Session Halftime Report

February 10, 2023

At crossover, 12 of 15 bills we’ve carried have passed the House and continue to move forward in the process. I’m most encouraged by our efforts to drive down energy costs and ensure a reliable electric grid well into the future. Our bill to untie ourselves from the California Emissions mandate is essential for Virginians moving forward and is also a top priority for House Republicans. I’ve listed each bill below, along with a brief description.

HB 1378 – Removes Virginia from the California Vehicle Emissions Standard Mandate. The current law ties Virginia to California’s standard and requires 35% of vehicle sales be EV starting in 2026 and that percentage rachets up every year, culminating in a 100% requirement by 2035 – effectively banning gas and diesel powered cars and light trucks at that point. We can’t let Sacramento dictate Virginia policy, instead we need to let the free market make the transition – which is already happening without the heavy hand of government. 

HB 1459 – Allows retiring members of state law enforcement agencies to keep their badge upon their retirement. This is already allowed for State Police and most local agencies, but this bill will extend to the other state agencies with a law enforcement division (conservation police officers, ABC agents, etc.).

HB 1660 – Removes the current sunset on the Dairy Margin Coverage Premium Assistance Program. As mentioned previously, $1 million has been secured in the budget to continue to fund the program.

HB 2124 – To address the significant shortage in staff available to support students struggling with mental health and other challenges, this bill allows school divisions to bring on clinical psychologists that can work their way to full licensure as a school psychologists. This was a recent JLARC recommendation.

HB 2125 – Allows organizations bringing in less than $40,000 a year from charitable gaming activity to utilize a short form registration process with VDACS that removes red tape and other requirements that they are currently subject to. This was a constituent request and should be helpful to many of our local fire and rescue departments and other local non-profits that may conduct limited charitable gaming activity, such as at lawn parties, for example.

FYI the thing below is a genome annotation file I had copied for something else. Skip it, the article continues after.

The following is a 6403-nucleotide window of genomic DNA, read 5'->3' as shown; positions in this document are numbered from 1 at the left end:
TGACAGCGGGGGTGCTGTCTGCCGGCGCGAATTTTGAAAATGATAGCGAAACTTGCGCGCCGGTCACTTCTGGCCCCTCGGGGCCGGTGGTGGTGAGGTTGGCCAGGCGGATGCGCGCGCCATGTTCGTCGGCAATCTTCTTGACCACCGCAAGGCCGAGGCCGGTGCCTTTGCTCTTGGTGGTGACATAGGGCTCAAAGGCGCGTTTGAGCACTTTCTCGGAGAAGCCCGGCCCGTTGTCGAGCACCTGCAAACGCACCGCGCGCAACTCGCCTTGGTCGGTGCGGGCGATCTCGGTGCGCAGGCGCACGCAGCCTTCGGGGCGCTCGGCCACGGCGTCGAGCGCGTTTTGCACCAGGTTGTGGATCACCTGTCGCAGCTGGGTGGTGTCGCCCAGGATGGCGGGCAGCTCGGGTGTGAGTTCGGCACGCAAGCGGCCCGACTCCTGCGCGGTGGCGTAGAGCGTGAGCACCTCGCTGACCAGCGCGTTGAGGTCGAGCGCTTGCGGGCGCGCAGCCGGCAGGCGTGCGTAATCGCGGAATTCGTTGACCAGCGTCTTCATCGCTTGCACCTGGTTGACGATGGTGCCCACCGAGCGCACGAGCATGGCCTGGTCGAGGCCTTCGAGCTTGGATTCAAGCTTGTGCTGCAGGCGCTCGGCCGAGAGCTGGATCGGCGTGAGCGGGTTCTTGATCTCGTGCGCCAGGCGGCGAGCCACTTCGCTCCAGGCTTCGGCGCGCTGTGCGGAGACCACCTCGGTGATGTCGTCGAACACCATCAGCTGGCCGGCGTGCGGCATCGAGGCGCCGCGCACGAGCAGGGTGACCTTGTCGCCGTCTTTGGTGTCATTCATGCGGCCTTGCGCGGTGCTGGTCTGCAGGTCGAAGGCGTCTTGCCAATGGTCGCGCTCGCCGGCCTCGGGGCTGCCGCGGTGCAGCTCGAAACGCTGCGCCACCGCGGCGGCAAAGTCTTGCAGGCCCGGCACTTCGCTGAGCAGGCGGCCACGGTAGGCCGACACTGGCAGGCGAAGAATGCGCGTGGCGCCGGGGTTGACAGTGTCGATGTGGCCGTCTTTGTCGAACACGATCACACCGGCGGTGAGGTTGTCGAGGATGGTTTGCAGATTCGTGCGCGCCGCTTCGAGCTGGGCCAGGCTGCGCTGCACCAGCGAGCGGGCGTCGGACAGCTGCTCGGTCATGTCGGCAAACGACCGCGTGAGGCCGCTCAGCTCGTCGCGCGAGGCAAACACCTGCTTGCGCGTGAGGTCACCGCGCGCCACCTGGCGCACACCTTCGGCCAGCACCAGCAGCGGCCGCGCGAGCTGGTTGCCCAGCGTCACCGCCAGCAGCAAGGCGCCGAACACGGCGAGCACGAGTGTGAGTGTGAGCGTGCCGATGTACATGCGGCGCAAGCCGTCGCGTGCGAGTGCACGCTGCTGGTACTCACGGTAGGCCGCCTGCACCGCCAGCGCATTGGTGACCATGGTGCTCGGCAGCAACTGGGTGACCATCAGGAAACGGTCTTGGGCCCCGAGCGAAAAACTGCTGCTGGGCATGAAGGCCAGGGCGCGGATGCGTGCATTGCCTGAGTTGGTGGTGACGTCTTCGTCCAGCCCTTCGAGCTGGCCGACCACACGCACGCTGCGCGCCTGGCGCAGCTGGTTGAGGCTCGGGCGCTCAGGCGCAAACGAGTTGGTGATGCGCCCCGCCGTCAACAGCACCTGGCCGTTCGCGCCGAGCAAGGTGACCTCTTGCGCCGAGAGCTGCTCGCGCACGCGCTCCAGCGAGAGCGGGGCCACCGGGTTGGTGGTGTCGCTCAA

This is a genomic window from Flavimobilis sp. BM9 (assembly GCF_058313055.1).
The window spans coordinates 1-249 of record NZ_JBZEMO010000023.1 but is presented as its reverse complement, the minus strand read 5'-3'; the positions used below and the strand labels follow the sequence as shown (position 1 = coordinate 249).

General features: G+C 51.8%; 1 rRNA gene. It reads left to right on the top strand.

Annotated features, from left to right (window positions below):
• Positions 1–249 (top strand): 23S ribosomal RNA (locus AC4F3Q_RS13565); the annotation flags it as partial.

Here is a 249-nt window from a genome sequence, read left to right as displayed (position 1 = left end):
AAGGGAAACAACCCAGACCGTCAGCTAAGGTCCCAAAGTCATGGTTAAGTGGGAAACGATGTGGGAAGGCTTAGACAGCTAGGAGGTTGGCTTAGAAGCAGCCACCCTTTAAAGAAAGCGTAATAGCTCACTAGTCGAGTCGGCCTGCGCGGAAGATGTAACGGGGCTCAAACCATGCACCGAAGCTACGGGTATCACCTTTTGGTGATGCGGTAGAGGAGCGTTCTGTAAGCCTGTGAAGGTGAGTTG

HB 2126 – Creates a DEQ regulated process where our utilities can retain gravel access roads to their transmission lines. Current stormwater requirements dictate in most circumstances these roads have to be removed and then subsequently reinstalled when the utility needs to access transmission lines again for repairs or maintenance. This will save ratepayers and result in less land disturbance activity, which should bring a net environmental benefit.

HB 2128 will create the ability for a family to work with their community’s funeral service establishments to provide the last act of care for their loved one by accessing a small asset of the deceased to cover the cost of funeral expenses. 

HB 2130 – Grants the State Corporation Commission (SCC) more authority to determine when the plant shutdown requirements of the Clean Economy Act threaten grid reliability, and subsequently extend that timeline without the utilities (and therefore ratepayers) being subject to a penalty. The bill also allows the SCC to consider other net zero emission resources (ex. nuclear, landfill gas, biomass) to meet renewable energy requirements.

HB 2132 – This bill was the result of stakeholder consensus from utilities, the construction industry and others to make improvements to the digging and marking law in Virginia (811 – previously Miss Utility). It brings efficiencies to the 811 process and creates a means to stop someone that is threating life or property by digging over a utility line and refusing to stop. 

HB 2133 – Clarifies the State Fire Marshall has ultimate authority over state buildings. This addresses an issue where a limited number of higher education institutions have been refusing to allow the State Fire Marshall  access to certain facilities.

HB 2267 – Allows the SCC to have authority to determine whether it’s in the best interest of ratepayers to direct utilities to recover costs through base rates or a rate adjustment clause (rider). While the ratemaking policy and law is complex, this effectively should put downward pressure on rates.

HB 2428 – Prohibits the advertising of marijuana and other psychoactive products. This is primarily to prevent the targeting of ads to minors. In other states where these restrictions are not in place, advertising has been shown to drive up use by minors and children.